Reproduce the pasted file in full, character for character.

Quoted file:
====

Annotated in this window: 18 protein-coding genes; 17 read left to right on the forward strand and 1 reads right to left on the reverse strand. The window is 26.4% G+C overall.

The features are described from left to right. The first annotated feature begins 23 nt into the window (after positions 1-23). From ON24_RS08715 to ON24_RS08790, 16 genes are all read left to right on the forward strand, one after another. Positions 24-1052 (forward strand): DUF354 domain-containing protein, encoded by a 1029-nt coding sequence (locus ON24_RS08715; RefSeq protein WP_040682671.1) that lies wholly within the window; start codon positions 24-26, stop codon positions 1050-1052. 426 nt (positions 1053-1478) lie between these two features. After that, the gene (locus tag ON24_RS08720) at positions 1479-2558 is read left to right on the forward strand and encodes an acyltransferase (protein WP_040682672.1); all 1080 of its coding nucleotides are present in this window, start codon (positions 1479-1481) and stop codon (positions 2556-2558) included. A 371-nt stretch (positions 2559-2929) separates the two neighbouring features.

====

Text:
Annotated in this window: 18 protein-coding genes; 17 read left to right on the forward strand and 1 reads right to left on the reverse strand. The window is 26.4% G+C overall.

The features are described from left to right. The first annotated feature begins 23 nt into the window (after positions 1-23). From ON24_RS08715 to ON24_RS08790, 16 genes are all read left to right on the forward strand, one after another. Positions 24-1052 (forward strand): DUF354 domain-containing protein, encoded by a 1029-nt coding sequence (locus ON24_RS08715; RefSeq protein WP_040682671.1) that lies wholly within the window; start codon positions 24-26, stop codon positions 1050-1052. 426 nt (positions 1053-1478) lie between these two features. After that, the gene (locus tag ON24_RS08720) at positions 1479-2558 is read left to right on the forward strand and encodes an acyltransferase (protein WP_040682672.1); all 1080 of its coding nucleotides are present in this window, start codon (positions 1479-1481) and stop codon (positions 2556-2558) included. A 371-nt stretch (positions 2559-2929) separates the two neighbouring features.